Scientists determined this weekend that the dead orca that washed up on Vancouver Island last Thursday was pregnant when she died.
The young female was a member of the endangered southern resident killer whale families of Puget Sound.
Experts who conducted the necropsy on the whale said her fetus was between 5 and 6 feet long - about a half the length of the mother. The fetus was already decomposing, suggesting to scientists that the mother was attempting to expel her stillborn calf when she died.
Ken Balcomb is the head of the Center for Whale Research and helped conduct the necropsy.
He said the loss of a female of reproductive age is a blow - especially since the babies aren’t surviving.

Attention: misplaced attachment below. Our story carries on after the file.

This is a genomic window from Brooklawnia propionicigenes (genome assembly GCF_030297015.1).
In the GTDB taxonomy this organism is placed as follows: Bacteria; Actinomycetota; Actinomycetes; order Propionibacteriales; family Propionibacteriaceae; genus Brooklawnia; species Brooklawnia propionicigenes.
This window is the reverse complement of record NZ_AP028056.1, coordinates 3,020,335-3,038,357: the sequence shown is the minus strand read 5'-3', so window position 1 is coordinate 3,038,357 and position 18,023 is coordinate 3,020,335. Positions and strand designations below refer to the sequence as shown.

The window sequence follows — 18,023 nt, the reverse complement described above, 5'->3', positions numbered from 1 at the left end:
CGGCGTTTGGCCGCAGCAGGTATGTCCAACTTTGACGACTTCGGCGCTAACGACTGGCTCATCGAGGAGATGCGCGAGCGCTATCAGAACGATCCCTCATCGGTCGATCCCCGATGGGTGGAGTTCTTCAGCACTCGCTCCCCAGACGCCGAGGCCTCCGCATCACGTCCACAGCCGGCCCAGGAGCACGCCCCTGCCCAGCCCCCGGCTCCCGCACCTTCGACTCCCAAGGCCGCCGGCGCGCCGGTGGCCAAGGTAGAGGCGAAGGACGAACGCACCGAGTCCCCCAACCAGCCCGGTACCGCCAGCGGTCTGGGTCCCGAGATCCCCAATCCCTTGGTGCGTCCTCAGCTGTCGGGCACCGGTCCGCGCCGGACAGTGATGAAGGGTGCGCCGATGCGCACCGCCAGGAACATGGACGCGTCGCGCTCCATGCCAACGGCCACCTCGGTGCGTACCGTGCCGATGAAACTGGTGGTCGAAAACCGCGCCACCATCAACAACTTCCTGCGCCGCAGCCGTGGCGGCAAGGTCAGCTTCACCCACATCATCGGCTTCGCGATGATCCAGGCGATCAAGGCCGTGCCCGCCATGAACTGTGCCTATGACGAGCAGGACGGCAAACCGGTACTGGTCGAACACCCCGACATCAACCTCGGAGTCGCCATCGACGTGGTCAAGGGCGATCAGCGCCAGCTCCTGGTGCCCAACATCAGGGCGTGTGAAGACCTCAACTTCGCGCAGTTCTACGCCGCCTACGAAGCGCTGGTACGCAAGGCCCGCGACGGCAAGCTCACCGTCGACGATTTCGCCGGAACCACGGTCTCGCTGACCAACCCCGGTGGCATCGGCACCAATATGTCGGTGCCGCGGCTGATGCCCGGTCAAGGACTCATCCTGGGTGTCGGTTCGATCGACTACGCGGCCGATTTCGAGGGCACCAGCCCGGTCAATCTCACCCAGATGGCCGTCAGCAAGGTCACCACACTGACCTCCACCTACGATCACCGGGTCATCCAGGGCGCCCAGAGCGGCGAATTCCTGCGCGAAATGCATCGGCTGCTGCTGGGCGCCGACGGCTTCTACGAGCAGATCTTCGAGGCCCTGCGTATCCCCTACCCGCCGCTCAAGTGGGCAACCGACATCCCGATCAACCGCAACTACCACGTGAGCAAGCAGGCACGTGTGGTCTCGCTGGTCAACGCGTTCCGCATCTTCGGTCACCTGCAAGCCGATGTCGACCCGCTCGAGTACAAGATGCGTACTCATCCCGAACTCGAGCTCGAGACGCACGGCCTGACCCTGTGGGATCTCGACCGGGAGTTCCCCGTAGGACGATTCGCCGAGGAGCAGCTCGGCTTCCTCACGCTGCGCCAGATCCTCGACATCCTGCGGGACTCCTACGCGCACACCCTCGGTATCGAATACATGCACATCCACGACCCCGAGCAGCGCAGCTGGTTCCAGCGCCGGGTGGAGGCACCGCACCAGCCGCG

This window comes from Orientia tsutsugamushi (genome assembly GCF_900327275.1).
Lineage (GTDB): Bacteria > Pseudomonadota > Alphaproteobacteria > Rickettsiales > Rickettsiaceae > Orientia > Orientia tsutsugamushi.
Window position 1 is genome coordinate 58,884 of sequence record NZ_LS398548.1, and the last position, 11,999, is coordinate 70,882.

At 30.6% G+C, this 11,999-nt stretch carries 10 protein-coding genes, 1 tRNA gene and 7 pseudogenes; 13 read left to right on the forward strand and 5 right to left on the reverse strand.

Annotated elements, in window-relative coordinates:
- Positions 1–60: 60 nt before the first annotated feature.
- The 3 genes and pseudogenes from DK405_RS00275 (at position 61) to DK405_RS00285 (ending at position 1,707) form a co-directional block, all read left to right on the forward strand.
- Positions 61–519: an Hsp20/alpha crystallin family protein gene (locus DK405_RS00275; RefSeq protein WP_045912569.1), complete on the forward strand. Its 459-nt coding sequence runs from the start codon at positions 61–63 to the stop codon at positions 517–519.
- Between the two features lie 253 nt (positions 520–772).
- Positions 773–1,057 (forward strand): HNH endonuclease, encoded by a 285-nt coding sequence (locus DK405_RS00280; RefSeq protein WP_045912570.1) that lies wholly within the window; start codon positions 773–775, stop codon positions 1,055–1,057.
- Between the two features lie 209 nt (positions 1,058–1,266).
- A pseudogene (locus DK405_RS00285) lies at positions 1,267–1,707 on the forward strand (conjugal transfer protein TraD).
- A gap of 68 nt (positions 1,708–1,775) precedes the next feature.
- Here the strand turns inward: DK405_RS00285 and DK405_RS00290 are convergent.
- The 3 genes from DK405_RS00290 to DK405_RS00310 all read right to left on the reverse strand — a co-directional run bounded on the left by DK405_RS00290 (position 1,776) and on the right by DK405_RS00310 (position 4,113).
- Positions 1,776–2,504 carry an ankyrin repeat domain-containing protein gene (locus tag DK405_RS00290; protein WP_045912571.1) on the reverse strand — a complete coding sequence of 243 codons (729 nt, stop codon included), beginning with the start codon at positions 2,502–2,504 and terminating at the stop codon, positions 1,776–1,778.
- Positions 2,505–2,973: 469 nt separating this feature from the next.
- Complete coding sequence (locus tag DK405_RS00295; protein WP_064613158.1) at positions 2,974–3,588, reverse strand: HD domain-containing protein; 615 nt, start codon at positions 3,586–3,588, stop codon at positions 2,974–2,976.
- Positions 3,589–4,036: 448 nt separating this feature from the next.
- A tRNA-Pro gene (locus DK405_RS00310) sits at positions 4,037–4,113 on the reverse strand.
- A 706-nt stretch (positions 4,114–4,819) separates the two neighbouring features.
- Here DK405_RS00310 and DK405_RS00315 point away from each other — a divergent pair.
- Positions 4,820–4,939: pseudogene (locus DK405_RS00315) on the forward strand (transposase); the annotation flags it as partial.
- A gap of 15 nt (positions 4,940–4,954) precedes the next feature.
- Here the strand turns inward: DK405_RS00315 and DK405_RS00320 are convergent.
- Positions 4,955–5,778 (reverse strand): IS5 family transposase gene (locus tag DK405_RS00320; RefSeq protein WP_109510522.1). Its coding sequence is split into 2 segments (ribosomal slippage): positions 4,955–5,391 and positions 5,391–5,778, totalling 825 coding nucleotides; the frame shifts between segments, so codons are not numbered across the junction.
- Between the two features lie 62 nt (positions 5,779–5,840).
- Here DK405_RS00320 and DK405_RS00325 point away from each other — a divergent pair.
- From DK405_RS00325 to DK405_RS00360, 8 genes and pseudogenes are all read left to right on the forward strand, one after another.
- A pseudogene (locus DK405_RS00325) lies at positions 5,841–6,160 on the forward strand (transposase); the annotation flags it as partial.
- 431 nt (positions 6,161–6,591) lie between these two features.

"Over the last two and a half years we have not had any calves survive and of course 100 percent mortality in offspring is not good for future," Balcomb said.
Balcomb and others believe that lack of food and high levels of pollution in the orcas bodies are to blame for the low survival rates of the young.
He said whales are now swimming one thousand miles or more in search of salmon to eat -- a species that is also endangered.
"So when they don’t have a lot of food they have to metabolize their body fat, their blubber, and that’s when it starts affecting their reproductive and immune systems," Balcomb said.
He said the dead orca, known as J32 or Rhapsody, was "not in great condition. The fat content seemed to be quite low and her blubber layer was not that think."
There are just 77 southern resident killer whales left.
The bodies of the orca and her fetus have been taken to Vancouver for further testing.